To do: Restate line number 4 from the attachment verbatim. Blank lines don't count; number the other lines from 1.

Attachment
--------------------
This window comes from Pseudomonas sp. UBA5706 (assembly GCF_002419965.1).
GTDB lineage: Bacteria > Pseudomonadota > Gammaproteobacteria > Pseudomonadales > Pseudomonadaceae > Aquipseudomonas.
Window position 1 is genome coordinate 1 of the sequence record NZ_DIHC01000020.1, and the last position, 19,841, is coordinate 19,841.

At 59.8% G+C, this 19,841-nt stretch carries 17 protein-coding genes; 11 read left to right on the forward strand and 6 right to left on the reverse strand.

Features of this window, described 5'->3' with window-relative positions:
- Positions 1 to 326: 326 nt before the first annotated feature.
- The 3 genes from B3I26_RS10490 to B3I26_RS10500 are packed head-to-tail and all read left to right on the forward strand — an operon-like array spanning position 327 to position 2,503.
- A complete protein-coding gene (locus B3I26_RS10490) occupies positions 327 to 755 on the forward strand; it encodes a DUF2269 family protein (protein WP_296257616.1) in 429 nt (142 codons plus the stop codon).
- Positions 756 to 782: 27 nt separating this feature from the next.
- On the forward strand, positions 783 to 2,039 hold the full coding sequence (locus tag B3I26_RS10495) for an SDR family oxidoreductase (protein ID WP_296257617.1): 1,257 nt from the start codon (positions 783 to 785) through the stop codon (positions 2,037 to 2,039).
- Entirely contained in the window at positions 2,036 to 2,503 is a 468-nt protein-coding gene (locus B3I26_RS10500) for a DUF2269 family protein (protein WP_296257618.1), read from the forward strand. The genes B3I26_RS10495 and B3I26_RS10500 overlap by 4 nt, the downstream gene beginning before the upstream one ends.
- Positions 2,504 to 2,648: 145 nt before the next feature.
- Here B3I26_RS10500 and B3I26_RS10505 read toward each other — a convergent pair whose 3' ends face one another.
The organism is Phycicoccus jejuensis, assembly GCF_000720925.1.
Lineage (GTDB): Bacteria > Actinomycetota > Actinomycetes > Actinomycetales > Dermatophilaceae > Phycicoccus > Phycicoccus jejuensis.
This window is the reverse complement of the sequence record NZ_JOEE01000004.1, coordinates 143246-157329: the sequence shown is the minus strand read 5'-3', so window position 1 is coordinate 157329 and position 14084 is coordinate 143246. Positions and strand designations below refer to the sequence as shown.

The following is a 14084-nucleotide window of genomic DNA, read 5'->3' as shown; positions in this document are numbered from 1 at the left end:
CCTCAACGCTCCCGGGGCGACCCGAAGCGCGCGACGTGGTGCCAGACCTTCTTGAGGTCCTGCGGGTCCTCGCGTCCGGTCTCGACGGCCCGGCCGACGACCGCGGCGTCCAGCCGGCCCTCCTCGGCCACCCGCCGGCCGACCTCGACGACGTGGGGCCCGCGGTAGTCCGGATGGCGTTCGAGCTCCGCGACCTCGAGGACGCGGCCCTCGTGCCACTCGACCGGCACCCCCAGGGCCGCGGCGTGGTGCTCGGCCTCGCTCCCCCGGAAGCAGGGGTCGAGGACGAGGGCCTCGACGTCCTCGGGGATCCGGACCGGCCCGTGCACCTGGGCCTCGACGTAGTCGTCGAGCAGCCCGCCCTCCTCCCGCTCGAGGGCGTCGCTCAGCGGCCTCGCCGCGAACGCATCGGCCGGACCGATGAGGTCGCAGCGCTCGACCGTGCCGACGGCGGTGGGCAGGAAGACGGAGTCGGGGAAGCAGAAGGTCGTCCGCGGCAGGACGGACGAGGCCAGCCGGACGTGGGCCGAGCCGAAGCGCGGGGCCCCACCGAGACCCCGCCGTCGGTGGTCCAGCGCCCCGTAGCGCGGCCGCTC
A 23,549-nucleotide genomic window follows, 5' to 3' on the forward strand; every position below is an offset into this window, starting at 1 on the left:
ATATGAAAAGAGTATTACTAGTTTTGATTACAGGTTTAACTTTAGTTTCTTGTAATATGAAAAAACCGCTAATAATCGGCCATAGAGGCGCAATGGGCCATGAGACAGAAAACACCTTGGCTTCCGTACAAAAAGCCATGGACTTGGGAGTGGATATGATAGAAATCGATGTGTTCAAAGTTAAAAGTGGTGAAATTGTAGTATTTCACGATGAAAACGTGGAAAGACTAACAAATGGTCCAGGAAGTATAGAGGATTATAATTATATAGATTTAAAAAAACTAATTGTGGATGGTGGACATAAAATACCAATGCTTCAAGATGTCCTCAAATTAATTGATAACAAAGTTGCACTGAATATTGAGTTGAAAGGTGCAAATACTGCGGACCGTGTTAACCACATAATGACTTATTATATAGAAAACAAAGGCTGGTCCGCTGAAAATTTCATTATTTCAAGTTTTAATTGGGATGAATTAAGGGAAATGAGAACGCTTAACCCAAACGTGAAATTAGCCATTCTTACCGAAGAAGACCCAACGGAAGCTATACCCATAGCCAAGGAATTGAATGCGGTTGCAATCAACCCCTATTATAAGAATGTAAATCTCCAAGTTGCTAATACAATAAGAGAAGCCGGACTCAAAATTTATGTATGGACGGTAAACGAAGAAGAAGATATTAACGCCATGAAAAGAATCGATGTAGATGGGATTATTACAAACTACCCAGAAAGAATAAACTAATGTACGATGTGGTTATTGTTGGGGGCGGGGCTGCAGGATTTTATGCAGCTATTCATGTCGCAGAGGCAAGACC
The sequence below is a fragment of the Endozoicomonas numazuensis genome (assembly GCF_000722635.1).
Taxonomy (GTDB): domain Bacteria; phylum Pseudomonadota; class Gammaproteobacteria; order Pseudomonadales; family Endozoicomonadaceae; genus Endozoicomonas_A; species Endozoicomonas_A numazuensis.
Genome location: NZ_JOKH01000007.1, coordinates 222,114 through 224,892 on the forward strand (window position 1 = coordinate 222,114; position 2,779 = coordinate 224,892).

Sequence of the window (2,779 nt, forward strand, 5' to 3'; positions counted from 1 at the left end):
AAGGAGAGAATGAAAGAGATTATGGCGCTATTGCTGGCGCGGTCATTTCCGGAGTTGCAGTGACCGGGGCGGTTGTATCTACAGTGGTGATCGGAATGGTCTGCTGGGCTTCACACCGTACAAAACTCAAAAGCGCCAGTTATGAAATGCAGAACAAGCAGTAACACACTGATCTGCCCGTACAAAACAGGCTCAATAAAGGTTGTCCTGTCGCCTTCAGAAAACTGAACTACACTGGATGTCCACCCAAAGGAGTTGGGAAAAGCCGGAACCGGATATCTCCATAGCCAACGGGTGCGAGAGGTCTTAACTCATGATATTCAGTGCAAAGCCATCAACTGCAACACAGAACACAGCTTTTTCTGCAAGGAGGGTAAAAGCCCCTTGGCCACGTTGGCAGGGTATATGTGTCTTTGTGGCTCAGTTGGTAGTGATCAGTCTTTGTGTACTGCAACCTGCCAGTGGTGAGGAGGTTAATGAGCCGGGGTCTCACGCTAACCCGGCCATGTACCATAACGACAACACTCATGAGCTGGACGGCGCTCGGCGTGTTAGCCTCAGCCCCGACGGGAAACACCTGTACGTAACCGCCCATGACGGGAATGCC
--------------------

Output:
At 59.8% G+C, this 19,841-nt stretch carries 17 protein-coding genes; 11 read left to right on the forward strand and 6 right to left on the reverse strand.